This week we recommend a literary take on superheroes, a nonfiction book about the history of adoption post WWII, and a fascinating examination of how (and why) we talk to ourselves.
We Could Be Heroes
Mike Chen (Mira)
One of CNN's Most Exciting Books Releases
of the month, this novel from Chen delivers, we said, "a fun, fast-moving superhero adventure." In it, supevillain Mind Robber keeps finding himself thwarted by the vigilante Throwing Star. When the two find out they have something in common, having both lost their memory two years earlier, villain and hero find themselves on an unlikely journey for the truth together. We called the book a "creative spin on the standard hero/villain origin story" that "zips along."
American Baby: A Mother, a Child, and the Shadow History of Adoption
Gabrielle Glaser (Viking)
This inquiry into a 1961 case involving a young mother who was separated from her infant son was named on Time
's 10 New Books You Should Read in January
. Journalist Glaser focuses on 16-year-old Margaret Erle who was sent to a maternity home by her parents after getting pregnant. Once there, she was pressured by the home's administrators to put her baby up for adoption. While mother and son were reunited in 2007, the book uses this case to examine the broader history of adoption in the U.S. after WWII, revealing, we said, "how an 'adoption-industrial complex' transformed adoption from a largely informal process into an impersonal and secretive one intended to spare both teenagers and their families embarrassment." We called this fascinating cultural history a "page-turning, illuminating work."
Chatter: The Voice in Our Head, Why It Matters, and How to Harness It
Ethan Kross (Crown)
Among the Washington Post
's 10 Books to Read in January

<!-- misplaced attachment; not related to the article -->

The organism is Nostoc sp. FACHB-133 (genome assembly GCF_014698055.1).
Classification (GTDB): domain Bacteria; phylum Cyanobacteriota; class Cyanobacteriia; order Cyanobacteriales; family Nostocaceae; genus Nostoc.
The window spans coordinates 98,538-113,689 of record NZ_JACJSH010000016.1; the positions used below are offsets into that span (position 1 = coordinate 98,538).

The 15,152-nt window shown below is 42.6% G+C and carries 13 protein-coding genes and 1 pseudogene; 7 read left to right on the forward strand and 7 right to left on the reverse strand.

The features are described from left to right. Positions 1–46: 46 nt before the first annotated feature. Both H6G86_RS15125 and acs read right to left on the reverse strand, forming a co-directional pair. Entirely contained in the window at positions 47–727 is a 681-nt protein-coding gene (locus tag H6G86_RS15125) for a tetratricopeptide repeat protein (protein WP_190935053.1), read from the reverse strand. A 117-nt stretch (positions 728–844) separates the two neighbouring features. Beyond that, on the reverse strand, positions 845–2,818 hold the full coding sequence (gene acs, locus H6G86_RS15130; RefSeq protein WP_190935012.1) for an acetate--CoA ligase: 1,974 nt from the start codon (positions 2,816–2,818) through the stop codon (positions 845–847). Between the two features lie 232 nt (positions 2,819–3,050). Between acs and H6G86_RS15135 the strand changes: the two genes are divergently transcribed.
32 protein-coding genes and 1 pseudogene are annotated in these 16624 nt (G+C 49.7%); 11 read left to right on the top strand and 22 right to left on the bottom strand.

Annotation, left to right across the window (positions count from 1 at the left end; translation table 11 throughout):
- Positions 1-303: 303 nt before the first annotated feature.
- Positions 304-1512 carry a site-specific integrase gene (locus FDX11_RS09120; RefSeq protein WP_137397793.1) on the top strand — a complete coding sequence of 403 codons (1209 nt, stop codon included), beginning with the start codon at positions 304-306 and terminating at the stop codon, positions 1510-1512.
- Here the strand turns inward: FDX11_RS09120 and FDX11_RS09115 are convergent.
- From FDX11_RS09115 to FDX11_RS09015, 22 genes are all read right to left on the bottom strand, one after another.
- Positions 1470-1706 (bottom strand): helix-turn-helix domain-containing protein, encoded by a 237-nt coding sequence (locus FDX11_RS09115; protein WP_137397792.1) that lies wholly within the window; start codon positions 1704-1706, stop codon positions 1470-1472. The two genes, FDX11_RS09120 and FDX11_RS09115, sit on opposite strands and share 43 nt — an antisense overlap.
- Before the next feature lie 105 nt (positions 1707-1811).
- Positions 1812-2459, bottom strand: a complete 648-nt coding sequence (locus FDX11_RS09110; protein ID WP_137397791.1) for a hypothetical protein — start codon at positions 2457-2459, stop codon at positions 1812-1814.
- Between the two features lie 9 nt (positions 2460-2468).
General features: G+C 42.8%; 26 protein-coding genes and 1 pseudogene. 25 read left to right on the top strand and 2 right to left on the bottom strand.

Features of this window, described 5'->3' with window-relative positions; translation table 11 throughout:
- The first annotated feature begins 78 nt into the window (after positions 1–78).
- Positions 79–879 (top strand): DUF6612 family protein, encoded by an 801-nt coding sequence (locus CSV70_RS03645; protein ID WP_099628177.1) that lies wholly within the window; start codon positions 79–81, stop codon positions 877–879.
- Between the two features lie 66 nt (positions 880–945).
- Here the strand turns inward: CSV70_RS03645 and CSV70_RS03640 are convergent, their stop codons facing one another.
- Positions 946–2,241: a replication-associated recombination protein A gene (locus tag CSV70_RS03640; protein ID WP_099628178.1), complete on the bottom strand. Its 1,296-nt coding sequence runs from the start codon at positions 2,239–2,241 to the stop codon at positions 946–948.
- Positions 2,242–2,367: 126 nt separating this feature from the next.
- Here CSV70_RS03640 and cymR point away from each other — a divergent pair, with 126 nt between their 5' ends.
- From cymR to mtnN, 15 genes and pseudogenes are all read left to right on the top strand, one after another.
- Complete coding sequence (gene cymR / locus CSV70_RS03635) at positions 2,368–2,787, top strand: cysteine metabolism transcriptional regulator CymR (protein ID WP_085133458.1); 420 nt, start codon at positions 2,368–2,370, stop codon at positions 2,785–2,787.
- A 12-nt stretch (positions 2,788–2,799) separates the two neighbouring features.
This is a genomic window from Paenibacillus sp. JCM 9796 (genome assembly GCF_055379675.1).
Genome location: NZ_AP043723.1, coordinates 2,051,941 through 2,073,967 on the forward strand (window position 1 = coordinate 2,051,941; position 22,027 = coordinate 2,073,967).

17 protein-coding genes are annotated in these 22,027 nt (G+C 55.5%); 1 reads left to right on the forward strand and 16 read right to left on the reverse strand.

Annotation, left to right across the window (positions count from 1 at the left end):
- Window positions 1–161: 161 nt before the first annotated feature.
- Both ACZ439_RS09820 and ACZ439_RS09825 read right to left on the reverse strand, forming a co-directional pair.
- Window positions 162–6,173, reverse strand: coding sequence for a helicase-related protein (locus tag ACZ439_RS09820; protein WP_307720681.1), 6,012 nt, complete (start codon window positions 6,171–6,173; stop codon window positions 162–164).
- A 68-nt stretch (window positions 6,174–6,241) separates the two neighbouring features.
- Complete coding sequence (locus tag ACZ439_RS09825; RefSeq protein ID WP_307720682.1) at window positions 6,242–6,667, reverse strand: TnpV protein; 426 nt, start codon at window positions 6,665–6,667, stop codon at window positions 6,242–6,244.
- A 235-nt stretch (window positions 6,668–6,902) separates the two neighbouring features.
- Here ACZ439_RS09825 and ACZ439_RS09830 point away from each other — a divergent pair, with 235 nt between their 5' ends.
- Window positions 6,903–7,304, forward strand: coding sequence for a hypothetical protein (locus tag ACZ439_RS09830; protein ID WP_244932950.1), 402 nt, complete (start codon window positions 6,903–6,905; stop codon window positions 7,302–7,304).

, this nonfiction title by the director of the University of Michigan’s Emotion & Self Control Laboratory examines the way human beings speak to themselves. The book, which we starred, features various anecdotes about people talking to themselves through an array of situations and how to block out anxiety in favor of positive self speak. We said: "Readers dealing with issues of self-talk would do well to pick up Kross’s stimulating foray into popular psychology."
The Ex Talk
Rachel Lynn Solomon (Berkley)
Named to Popsugar's list of 10 New Romance Reads You'll Fall in Love With This January
, this winning adult debut from YA author Solomon follows an enemies to lovers duo. In it, Shay Goldstein is a public radio producer who's worked hard to climb the professional ladder. So, when hotshot reporter Dominic Yun joins her station and quickly impresses her bosses, she is less than enthused. After she pitches the idea of the station starting a relationship podcast hosted by exes, the higher-ups suggest Shay and Dominic pose as sparring former lovers and oversee the show. The setup leads to, we said, a "charming, multicultural rom-com."
This Is the Voice
John Colapinto (Simon & Schuster)
This nonfiction work by journalist Colapinto (Becoming a Neurosurgeon
) explores the human voice. From explaining how babies are equipped to learn language to the physiology that makes human speech possible to how politicians combine the power of their voice with rhetoric to sway voters, Colapinto delivers a book full of information and fascinating factoids. We think it's somethong "something any curious-minded reader will be glad to have spent time with." The book was also named one of the A.V. Club's New Books to Read in January
A Thousand May Fall: Life, Death, and Survival in the Union Army
Brian Matthew Jordan (Liveright)
Historian Jordan focuses on the members of the 107th Ohio Volunteer infantry unit during the Civil War. The troop was the target of Stonewall Jackson's attack in 1863's battle of Chancellorsville, and was then largely felled in the Battle of Gettysburg. Made up largely of German immigrants, the 107th became a focal point of criticism in northern newspapers for its poor results on the battlefield. For the members of the 107th, sentiments in their home state were not easier to deal with, as Ohio was simmering with anti-war fervor. We said that Jordan "profiles his characters with precision" to create a work that is ultimately a "meticulous and engrossing history" of the country during this war-torn period.
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